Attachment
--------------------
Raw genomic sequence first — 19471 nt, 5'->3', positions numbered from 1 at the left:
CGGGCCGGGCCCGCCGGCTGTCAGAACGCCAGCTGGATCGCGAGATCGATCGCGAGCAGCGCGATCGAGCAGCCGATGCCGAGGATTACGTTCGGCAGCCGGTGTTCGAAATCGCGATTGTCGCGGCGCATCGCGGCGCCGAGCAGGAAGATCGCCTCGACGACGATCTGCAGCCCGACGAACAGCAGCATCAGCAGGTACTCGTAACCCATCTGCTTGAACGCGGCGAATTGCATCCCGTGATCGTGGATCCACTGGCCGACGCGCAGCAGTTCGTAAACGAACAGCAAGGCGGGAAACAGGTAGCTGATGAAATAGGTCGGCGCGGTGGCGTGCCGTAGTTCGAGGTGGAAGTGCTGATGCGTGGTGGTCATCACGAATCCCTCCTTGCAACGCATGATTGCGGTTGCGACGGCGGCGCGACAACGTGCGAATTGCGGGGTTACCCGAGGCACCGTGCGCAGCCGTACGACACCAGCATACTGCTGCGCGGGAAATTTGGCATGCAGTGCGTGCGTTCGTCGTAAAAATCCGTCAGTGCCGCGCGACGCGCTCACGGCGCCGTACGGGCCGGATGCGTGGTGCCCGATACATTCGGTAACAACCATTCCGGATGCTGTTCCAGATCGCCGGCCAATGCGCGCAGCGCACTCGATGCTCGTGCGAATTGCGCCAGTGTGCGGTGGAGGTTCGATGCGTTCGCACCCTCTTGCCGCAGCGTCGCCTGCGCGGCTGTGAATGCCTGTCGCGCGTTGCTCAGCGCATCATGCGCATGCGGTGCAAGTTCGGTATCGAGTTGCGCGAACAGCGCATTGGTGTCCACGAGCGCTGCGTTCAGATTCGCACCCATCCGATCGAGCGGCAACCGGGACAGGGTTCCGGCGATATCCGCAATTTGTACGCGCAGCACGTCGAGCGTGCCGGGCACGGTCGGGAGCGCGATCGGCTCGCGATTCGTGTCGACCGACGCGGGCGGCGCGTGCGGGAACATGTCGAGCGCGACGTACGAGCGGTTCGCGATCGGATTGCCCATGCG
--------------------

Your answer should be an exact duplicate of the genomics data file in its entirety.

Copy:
Raw genomic sequence first — 19471 nt, 5'->3', positions numbered from 1 at the left:
CGGGCCGGGCCCGCCGGCTGTCAGAACGCCAGCTGGATCGCGAGATCGATCGCGAGCAGCGCGATCGAGCAGCCGATGCCGAGGATTACGTTCGGCAGCCGGTGTTCGAAATCGCGATTGTCGCGGCGCATCGCGGCGCCGAGCAGGAAGATCGCCTCGACGACGATCTGCAGCCCGACGAACAGCAGCATCAGCAGGTACTCGTAACCCATCTGCTTGAACGCGGCGAATTGCATCCCGTGATCGTGGATCCACTGGCCGACGCGCAGCAGTTCGTAAACGAACAGCAAGGCGGGAAACAGGTAGCTGATGAAATAGGTCGGCGCGGTGGCGTGCCGTAGTTCGAGGTGGAAGTGCTGATGCGTGGTGGTCATCACGAATCCCTCCTTGCAACGCATGATTGCGGTTGCGACGGCGGCGCGACAACGTGCGAATTGCGGGGTTACCCGAGGCACCGTGCGCAGCCGTACGACACCAGCATACTGCTGCGCGGGAAATTTGGCATGCAGTGCGTGCGTTCGTCGTAAAAATCCGTCAGTGCCGCGCGACGCGCTCACGGCGCCGTACGGGCCGGATGCGTGGTGCCCGATACATTCGGTAACAACCATTCCGGATGCTGTTCCAGATCGCCGGCCAATGCGCGCAGCGCACTCGATGCTCGTGCGAATTGCGCCAGTGTGCGGTGGAGGTTCGATGCGTTCGCACCCTCTTGCCGCAGCGTCGCCTGCGCGGCTGTGAATGCCTGTCGCGCGTTGCTCAGCGCATCATGCGCATGCGGTGCAAGTTCGGTATCGAGTTGCGCGAACAGCGCATTGGTGTCCACGAGCGCTGCGTTCAGATTCGCACCCATCCGATCGAGCGGCAACCGGGACAGGGTTCCGGCGATATCCGCAATTTGTACGCGCAGCACGTCGAGCGTGCCGGGCACGGTCGGGAGCGCGATCGGCTCGCGATTCGTGTCGACCGACGCGGGCGGCGCGTGCGGGAACATGTCGAGCGCGACGTACGAGCGGTTCGCGATCGGATTGCCCATGCG